Suit Accuses Georgia Department of Public Health of Terminating Doctor Because of His Sermons

Barbara Hollingsworth | April 21, 2016 | 12:38pm EDT
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Dr. Eric Walsh. (First Liberty Institute)


( – Attorneys representing a physician who was allegedly terminated from a public health director job he was offered and accepted because of the content of his off-duty sermons filed a federal lawsuit Wednesday in Atlanta against Georgia’s Department of Public Health (DPH).

The lawsuit states that DPH offered Dr. Eric Walsh - the former director of the City of Pasadena’s Public Health Department and “one of the highest qualified candidates for a District Health Director that DPH had ever interviewed or hired” - the $150,000-a-year job on May 7, 2014.

Walsh, an ordained lay minister who preached several times a month at the Altadena Seventh Day Adventist Church in California, accepted the offer and DPH informed the media that he had been hired, according to the lawsuit.

Walsh quit his former job and was in the process of moving his family to Georgia when he received a voicemail from DPH officials informing him that he had been terminated, according to Jeremy Dys, senior counsel at the First Liberty Institute, a non-profit religious rights legal group that is representing the physician.

 “He was hired on May 7th, and then they asked for and found some of his sermons online. They went through his sermons line by line, and on May 16th he was terminated,” Dys told

The lawsuit contends that “DPH’s unlawful termination of his employment [was] based in whole or in part upon his religious faith, beliefs, speech, viewpoint, expression, association and/or practices” in violation of Title VII of the Civil Rights Act of 1964, which prohibits employers from discriminating on the basis of one’s religious beliefs.

It further alleges that Sidney Barrett, DPH’s general counsel, twice warned top agency officials, including Commissioner Brenda Fitzgerald, that “under federal law Dr. Walsh’s religious beliefs could play no role in any employment decision by DPH.”

However, in a phone call two days before the termination, DPH chief of staff James Howgate “told Dr. Walsh words to the effect that….you can’t preach that and work in the public health field,” according to the lawsuit, which was filed after the Equal Employment Opportunity Commission (EEOC) issued Walsh a “right to sue” letter in February.

In an email to CNSNews, DPH denied any wrongdoing.

“Georgia Department of Public Health policy requires the disclosure and written approval of secondary employment held by its employees. Dr. Walsh was extended a conditional offer of employment by DPH, subject to passing a routine background check. During the background check process, DPH learned Walsh failed to disclose outside employment to his previous public health employer, which also was in violation of California law,” a DPH spokeswoman stated.

“Due to violation of both California state law and DPH policy, the offer to Dr. Walsh was rescinded. During his interview, Dr. Walsh disclosed his religious beliefs to DPH staff and indicated that he preached at his church in California. Dr. Walsh’s religious beliefs had nothing to do with the decision to withdraw the offer.”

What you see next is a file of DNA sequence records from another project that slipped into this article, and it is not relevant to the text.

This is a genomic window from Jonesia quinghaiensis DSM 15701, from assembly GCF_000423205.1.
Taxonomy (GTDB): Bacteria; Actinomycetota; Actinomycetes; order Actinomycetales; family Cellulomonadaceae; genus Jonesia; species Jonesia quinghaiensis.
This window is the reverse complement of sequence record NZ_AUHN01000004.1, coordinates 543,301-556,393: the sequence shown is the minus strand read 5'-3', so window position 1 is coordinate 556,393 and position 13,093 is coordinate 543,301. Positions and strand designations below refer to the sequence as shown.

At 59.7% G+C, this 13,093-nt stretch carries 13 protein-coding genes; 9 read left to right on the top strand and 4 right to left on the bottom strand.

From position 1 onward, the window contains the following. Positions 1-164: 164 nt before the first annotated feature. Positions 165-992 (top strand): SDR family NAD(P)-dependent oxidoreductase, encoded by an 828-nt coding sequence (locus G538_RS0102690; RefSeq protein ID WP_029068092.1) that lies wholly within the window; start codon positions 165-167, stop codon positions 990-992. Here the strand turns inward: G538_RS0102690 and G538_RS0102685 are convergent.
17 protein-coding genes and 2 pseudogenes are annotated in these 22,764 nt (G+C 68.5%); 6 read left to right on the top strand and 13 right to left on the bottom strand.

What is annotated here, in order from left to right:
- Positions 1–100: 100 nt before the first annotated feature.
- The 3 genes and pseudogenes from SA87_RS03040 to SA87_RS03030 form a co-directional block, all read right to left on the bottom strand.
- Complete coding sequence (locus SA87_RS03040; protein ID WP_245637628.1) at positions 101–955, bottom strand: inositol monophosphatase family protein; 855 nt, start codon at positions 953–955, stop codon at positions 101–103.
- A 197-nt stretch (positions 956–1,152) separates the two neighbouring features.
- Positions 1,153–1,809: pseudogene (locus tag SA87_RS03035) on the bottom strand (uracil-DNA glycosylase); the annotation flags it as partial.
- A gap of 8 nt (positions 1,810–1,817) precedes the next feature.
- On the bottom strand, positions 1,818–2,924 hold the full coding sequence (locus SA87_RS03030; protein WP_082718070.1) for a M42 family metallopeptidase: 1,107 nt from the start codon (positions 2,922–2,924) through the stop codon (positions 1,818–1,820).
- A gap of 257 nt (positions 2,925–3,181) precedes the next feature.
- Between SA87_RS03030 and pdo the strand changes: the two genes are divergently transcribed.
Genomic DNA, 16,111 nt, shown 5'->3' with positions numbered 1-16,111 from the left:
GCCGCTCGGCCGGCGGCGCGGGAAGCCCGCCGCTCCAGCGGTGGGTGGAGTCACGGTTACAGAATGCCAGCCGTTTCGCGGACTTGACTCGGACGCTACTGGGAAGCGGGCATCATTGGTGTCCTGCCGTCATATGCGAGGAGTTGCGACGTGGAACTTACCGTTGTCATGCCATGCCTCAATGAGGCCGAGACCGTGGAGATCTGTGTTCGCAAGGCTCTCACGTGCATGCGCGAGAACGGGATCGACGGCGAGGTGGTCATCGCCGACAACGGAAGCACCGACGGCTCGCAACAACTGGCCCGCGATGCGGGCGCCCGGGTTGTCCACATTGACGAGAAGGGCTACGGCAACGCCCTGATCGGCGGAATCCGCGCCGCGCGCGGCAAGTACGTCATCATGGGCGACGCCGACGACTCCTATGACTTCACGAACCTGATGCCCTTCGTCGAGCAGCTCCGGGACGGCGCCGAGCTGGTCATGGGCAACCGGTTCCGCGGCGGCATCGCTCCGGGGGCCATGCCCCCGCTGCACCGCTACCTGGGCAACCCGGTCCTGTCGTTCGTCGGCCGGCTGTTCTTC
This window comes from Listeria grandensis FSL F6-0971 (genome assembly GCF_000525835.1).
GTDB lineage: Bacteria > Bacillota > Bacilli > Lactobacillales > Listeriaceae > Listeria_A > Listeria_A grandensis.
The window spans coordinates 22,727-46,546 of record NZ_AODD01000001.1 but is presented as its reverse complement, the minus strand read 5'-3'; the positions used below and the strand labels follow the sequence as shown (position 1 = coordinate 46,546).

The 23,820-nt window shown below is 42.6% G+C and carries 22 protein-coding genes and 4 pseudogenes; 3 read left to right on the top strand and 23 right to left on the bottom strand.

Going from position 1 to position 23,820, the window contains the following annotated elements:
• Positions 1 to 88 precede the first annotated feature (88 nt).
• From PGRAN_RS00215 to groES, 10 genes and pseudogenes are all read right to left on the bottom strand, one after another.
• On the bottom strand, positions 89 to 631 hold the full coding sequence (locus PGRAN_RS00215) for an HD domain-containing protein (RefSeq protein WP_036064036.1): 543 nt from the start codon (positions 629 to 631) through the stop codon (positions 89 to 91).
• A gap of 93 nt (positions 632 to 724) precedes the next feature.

But Dys pointed out that an internal email from DPH Human Resources Director Lee Rudd shows that state employees were assigned to review Walsh’s sermons, available online, “on matters of public concern unrelated to his job at DPH or with any other employer.”

(Source: First Liberty Institute)

“The State of Georgia has blatantly violated the law,” Dys continued. “Dr. Walsh has a medical degree. He has his doctorate in public health. He has served two different presidential administrations on a presidential advisory committee on HIV and AIDS. He had served as a director of public health in Pasadena and in Orange County as a public health official. He even started one of the state’s first free dental clinics for HIV/AIDS patients in Pasadena.

“He wasn’t fired because he lacked the credentials or he did something at work. He was terminated because of something he said in a sermon,” Dys told CNSNews.

Despite his qualifications, Walsh says he has been unable to get another job in public health. "By reviewing my sermons and firing me because of my religious beliefs, the State of Georgia destroyed my career in public service.” he said.

Walsh’s termination “should send chills down the spine of every American,” Dys told CNSNews.

“That’s clearly an illegal practice, to make hiring and firing decisions based upon a person’s religion. And certainly, no one in America should be fired from their job over something that was said in their sermon or maybe even in their church. I mean, it’s just incredible.

“If you can imagine having to bring your sermon notes or the Sunday school lesson you prepared for the six-year-olds in your place of worship, if you’ve got to bring those with you to your annual review, is that fair game now?” Dys asked.

“Look. If the government can fire Dr. Walsh over the content of his sermons, they can come after any of us for our beliefs on anything.”

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